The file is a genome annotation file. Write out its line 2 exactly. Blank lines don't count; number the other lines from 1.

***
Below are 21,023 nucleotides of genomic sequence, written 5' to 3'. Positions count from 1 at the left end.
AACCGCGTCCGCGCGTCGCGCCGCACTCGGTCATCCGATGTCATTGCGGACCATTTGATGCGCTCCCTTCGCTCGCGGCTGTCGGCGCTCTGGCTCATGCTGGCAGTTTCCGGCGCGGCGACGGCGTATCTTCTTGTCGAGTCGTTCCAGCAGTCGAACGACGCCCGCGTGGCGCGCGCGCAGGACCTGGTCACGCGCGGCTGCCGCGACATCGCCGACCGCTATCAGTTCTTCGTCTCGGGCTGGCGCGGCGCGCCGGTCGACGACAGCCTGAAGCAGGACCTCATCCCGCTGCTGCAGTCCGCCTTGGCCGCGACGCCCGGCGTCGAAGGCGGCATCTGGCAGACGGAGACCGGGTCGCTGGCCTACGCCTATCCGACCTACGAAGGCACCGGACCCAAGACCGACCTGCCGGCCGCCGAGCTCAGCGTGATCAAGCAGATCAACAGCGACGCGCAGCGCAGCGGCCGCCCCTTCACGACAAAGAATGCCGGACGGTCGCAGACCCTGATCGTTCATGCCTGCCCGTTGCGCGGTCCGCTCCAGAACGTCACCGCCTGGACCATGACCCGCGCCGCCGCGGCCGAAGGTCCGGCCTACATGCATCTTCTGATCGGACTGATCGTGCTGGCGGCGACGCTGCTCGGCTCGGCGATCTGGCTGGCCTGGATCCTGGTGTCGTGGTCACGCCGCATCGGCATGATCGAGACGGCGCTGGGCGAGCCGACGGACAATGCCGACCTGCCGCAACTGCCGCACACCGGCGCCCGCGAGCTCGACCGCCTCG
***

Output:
AACCGCGTCCGCGCGTCGCGCCGCACTCGGTCATCCGATGTCATTGCGGACCATTTGATGCGCTCCCTTCGCTCGCGGCTGTCGGCGCTCTGGCTCATGCTGGCAGTTTCCGGCGCGGCGACGGCGTATCTTCTTGTCGAGTCGTTCCAGCAGTCGAACGACGCCCGCGTGGCGCGCGCGCAGGACCTGGTCACGCGCGGCTGCCGCGACATCGCCGACCGCTATCAGTTCTTCGTCTCGGGCTGGCGCGGCGCGCCGGTCGACGACAGCCTGAAGCAGGACCTCATCCCGCTGCTGCAGTCCGCCTTGGCCGCGACGCCCGGCGTCGAAGGCGGCATCTGGCAGACGGAGACCGGGTCGCTGGCCTACGCCTATCCGACCTACGAAGGCACCGGACCCAAGACCGACCTGCCGGCCGCCGAGCTCAGCGTGATCAAGCAGATCAACAGCGACGCGCAGCGCAGCGGCCGCCCCTTCACGACAAAGAATGCCGGACGGTCGCAGACCCTGATCGTTCATGCCTGCCCGTTGCGCGGTCCGCTCCAGAACGTCACCGCCTGGACCATGACCCGCGCCGCCGCGGCCGAAGGTCCGGCCTACATGCATCTTCTGATCGGACTGATCGTGCTGGCGGCGACGCTGCTCGGCTCGGCGATCTGGCTGGCCTGGATCCTGGTGTCGTGGTCACGCCGCATCGGCATGATCGAGACGGCGCTGGGCGAGCCGACGGACAATGCCGACCTGCCGCAACTGCCGCACACCGGCGCCCGCGAGCTCGACCGCCTCG